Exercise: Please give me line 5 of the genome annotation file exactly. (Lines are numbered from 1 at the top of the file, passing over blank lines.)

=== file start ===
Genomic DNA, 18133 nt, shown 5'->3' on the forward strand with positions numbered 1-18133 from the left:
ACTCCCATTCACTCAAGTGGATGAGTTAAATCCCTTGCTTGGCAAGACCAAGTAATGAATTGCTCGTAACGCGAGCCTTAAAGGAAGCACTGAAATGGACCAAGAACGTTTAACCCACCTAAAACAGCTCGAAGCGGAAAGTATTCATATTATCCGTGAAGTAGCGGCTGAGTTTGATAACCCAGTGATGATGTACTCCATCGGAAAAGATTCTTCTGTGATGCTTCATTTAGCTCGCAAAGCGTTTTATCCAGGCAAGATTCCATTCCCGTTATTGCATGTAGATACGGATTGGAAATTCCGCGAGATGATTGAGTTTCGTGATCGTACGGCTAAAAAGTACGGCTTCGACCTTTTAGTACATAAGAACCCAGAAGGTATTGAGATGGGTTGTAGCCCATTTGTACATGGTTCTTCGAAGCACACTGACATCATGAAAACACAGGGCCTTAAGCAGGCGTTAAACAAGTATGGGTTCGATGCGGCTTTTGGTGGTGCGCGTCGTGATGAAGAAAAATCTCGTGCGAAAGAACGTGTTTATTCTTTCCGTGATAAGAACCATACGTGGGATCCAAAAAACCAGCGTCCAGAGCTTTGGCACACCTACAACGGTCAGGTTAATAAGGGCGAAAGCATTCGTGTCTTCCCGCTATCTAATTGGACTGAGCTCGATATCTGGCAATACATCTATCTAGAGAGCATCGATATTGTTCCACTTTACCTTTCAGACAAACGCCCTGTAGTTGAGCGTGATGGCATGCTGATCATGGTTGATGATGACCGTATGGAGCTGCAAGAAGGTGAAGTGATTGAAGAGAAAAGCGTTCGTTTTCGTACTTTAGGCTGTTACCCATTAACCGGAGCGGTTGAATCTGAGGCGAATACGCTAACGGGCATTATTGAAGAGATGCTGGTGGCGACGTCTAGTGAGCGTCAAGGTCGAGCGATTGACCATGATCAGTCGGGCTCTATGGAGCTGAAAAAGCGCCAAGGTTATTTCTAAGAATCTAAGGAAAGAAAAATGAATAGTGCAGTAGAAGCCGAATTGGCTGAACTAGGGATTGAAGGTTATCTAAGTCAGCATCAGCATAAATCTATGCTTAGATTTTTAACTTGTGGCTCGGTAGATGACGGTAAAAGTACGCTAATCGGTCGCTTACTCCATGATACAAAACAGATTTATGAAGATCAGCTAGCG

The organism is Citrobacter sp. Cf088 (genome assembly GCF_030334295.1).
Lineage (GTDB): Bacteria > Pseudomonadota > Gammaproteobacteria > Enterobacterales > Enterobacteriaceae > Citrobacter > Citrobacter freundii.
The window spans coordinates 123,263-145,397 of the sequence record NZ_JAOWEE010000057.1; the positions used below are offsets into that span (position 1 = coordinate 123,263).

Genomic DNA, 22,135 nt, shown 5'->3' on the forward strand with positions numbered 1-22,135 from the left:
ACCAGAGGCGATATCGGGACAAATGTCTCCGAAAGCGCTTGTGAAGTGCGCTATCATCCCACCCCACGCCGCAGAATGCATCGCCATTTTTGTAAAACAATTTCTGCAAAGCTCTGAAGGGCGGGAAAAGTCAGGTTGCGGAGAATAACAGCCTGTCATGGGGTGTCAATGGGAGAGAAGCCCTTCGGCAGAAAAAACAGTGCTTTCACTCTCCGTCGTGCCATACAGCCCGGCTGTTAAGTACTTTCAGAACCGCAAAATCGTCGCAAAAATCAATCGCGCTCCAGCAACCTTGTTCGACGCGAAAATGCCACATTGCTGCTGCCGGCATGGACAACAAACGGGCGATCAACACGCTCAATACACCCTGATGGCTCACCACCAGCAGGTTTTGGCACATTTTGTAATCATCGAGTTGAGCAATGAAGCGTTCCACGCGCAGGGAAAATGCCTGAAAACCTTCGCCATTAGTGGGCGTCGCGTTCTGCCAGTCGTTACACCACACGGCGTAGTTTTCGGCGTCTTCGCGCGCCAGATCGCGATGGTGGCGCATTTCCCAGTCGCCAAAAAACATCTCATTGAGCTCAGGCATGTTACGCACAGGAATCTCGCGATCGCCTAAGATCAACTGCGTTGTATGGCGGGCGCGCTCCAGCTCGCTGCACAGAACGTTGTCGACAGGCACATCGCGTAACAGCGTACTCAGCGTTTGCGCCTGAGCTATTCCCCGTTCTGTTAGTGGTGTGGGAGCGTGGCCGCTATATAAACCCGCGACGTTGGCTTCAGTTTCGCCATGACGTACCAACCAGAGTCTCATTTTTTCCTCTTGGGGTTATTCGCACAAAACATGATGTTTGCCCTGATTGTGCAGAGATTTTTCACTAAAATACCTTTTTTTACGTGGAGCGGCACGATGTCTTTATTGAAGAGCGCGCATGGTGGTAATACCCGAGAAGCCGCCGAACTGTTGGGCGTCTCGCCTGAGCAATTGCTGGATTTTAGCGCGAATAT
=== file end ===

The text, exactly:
The window spans coordinates 123,263-145,397 of the sequence record NZ_JAOWEE010000057.1; the positions used below are offsets into that span (position 1 = coordinate 123,263).